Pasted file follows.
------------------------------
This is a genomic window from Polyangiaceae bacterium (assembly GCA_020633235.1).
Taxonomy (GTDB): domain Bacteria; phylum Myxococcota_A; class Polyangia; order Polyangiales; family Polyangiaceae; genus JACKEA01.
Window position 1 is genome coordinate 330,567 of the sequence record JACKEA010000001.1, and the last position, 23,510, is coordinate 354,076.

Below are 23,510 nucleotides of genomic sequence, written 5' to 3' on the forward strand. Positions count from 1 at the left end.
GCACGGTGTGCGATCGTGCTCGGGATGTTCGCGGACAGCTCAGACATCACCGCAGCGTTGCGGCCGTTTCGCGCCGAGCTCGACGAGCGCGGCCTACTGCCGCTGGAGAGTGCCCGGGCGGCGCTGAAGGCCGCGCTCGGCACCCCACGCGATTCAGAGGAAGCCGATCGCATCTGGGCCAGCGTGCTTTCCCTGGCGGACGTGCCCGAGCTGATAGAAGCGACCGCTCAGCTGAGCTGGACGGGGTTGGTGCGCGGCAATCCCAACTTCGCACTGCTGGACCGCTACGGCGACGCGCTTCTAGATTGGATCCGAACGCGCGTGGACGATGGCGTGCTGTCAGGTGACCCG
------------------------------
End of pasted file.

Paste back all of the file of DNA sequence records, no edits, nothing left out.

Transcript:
This is a genomic window from Polyangiaceae bacterium (assembly GCA_020633235.1).
Taxonomy (GTDB): domain Bacteria; phylum Myxococcota_A; class Polyangia; order Polyangiales; family Polyangiaceae; genus JACKEA01.
Window position 1 is genome coordinate 330,567 of the sequence record JACKEA010000001.1, and the last position, 23,510, is coordinate 354,076.

Below are 23,510 nucleotides of genomic sequence, written 5' to 3' on the forward strand. Positions count from 1 at the left end.
GCACGGTGTGCGATCGTGCTCGGGATGTTCGCGGACAGCTCAGACATCACCGCAGCGTTGCGGCCGTTTCGCGCCGAGCTCGACGAGCGCGGCCTACTGCCGCTGGAGAGTGCCCGGGCGGCGCTGAAGGCCGCGCTCGGCACCCCACGCGATTCAGAGGAAGCCGATCGCATCTGGGCCAGCGTGCTTTCCCTGGCGGACGTGCCCGAGCTGATAGAAGCGACCGCTCAGCTGAGCTGGACGGGGTTGGTGCGCGGCAATCCCAACTTCGCACTGCTGGACCGCTACGGCGACGCGCTTCTAGATTGGATCCGAACGCGCGTGGACGATGGCGTGCTGTCAGGTGACCCG